Led by the Stanley Cup champion Carolina Hurricanes, more than half the league’s teams have raised ticket prices, including 10 of them by more than five per cent. The results were released Friday by Team Marketing Report, which also found that a family of four will pay an average of US$258 for a game this season.
According to the report, Montreal is the most expensive place for a family to attend a game. A family of four would pay an average of $332.27 to attend a game at Bell Centre. That figure includes the cost of four average tickets, two small draft beers, four small soft drinks, four regular-size hot dogs, parking for one car, two game programs and two adult-sized adjustable caps.
The Canadiens’ average ticket price ranks second-highest in the league at $56.82.
Vancouver was fourth – costing a family of four $325 – but had the highest average ticket price in the league at $58.96, while Edmonton and Calgary placed eighth and ninth, respectively, at $283.65 and $282.60. The Oilers had a mean ticket price of $51.76, good for sixth overall, with the Flames coming in ninth place with an average ducat price of $47.35.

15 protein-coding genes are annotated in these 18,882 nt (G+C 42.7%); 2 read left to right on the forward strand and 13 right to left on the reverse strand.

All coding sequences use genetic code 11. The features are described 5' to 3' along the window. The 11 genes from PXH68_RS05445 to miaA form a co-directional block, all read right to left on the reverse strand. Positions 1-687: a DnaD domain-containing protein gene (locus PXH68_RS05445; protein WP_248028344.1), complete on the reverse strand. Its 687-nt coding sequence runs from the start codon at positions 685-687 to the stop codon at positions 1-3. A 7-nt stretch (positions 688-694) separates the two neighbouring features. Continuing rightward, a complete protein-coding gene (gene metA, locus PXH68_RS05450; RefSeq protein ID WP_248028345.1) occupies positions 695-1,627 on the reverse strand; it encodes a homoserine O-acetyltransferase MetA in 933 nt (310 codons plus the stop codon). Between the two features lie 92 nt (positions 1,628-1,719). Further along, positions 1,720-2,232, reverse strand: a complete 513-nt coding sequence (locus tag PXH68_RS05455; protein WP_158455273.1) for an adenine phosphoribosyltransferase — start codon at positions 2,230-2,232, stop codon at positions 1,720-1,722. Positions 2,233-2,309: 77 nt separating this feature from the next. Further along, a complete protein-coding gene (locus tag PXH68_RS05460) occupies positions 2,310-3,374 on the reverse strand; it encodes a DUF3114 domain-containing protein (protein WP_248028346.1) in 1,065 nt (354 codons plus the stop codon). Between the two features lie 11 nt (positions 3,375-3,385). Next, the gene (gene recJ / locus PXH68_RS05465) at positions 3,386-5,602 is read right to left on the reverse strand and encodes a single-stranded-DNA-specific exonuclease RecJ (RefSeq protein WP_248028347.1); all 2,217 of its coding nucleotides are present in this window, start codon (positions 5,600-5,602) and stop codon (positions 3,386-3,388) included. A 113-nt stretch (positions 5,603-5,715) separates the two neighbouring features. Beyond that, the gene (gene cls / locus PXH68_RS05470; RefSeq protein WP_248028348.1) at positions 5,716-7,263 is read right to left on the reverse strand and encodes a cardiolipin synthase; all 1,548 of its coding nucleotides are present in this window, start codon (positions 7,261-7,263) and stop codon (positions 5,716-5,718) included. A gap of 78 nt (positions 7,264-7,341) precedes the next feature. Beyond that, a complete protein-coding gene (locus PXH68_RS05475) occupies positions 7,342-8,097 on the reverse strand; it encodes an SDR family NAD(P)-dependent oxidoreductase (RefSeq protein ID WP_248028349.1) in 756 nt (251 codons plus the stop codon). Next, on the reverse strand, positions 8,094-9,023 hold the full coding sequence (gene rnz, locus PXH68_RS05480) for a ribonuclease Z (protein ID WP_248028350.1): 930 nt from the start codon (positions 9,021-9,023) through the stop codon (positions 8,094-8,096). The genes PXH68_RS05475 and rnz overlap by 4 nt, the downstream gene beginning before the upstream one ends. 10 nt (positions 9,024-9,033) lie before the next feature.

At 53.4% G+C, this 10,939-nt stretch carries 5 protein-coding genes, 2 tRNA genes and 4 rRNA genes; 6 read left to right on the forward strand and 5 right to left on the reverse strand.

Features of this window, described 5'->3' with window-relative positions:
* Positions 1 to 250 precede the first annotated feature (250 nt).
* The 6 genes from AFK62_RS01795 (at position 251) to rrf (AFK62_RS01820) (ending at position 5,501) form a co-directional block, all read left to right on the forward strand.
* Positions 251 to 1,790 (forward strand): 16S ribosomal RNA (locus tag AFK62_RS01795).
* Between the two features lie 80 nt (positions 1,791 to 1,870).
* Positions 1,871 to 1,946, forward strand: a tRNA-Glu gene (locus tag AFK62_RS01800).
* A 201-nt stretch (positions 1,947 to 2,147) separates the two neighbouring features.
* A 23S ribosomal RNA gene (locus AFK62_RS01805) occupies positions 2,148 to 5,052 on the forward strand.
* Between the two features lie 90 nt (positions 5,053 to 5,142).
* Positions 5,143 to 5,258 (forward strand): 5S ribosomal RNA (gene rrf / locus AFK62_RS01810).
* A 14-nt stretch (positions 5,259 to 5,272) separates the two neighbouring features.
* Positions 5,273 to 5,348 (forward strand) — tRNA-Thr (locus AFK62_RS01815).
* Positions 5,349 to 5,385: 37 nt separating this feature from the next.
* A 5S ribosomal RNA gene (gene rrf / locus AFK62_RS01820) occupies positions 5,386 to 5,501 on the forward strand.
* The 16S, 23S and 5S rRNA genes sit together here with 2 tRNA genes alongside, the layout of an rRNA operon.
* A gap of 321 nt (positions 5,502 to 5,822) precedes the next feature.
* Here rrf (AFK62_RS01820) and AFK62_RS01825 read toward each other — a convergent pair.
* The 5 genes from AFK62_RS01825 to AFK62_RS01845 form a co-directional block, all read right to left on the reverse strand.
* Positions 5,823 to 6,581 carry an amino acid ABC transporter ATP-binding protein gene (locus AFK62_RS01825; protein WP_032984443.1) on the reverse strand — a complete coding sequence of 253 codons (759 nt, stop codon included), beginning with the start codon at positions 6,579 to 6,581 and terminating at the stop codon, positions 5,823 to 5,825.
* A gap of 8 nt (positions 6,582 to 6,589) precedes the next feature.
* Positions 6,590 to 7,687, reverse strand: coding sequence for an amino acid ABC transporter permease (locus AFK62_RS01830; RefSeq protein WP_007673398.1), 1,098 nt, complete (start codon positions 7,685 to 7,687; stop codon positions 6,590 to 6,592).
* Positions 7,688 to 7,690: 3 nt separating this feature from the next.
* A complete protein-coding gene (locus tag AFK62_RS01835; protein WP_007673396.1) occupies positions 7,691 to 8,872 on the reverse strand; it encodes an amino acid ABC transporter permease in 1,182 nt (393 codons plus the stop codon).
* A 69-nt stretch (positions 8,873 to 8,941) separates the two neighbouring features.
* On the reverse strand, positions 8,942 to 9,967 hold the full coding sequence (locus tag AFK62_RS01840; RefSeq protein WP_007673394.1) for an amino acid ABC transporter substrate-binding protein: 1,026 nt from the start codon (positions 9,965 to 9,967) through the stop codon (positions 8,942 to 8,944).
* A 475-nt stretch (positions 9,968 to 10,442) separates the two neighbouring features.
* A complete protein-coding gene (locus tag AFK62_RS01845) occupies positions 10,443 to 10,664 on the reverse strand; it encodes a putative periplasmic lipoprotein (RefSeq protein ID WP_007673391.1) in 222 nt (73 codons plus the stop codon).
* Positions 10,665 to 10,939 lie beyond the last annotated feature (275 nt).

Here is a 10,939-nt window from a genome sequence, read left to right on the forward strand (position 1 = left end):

A Toronto Maple Leafs game is the 12th most expensive, costing a family of four $271.07, paying the eighth-highest average price of $49.52.
Ottawa rounded out the Canadian clubs and came in just behind Toronto in 13th spot at $266.93. The Senators’ $45.95 average ticket price ranks 11th.
Carolina tickets now average $38, an increase of 45 per cent over last season, the first since the NHL returned from a lockout that cost the league the 2004-05 season.
Still, that makes a Hurricanes ticket a good value. The average price around the NHL rose nearly four per cent to $43.
The Florida Panthers bumped up prices 29 per cent after they were only one of six teams to raise prices last season. Stanley Cup runner-up Edmonton, Calgary, Nashville, Boston, Dallas, Montreal, Philadelphia and Ottawa also raised their prices by more than five per cent.
The Phoenix Coyotes’ average price of $25 is the league’s lowest. Right behind them are the St. Louis Blues, who dropped prices by 29 per cent under new ownership.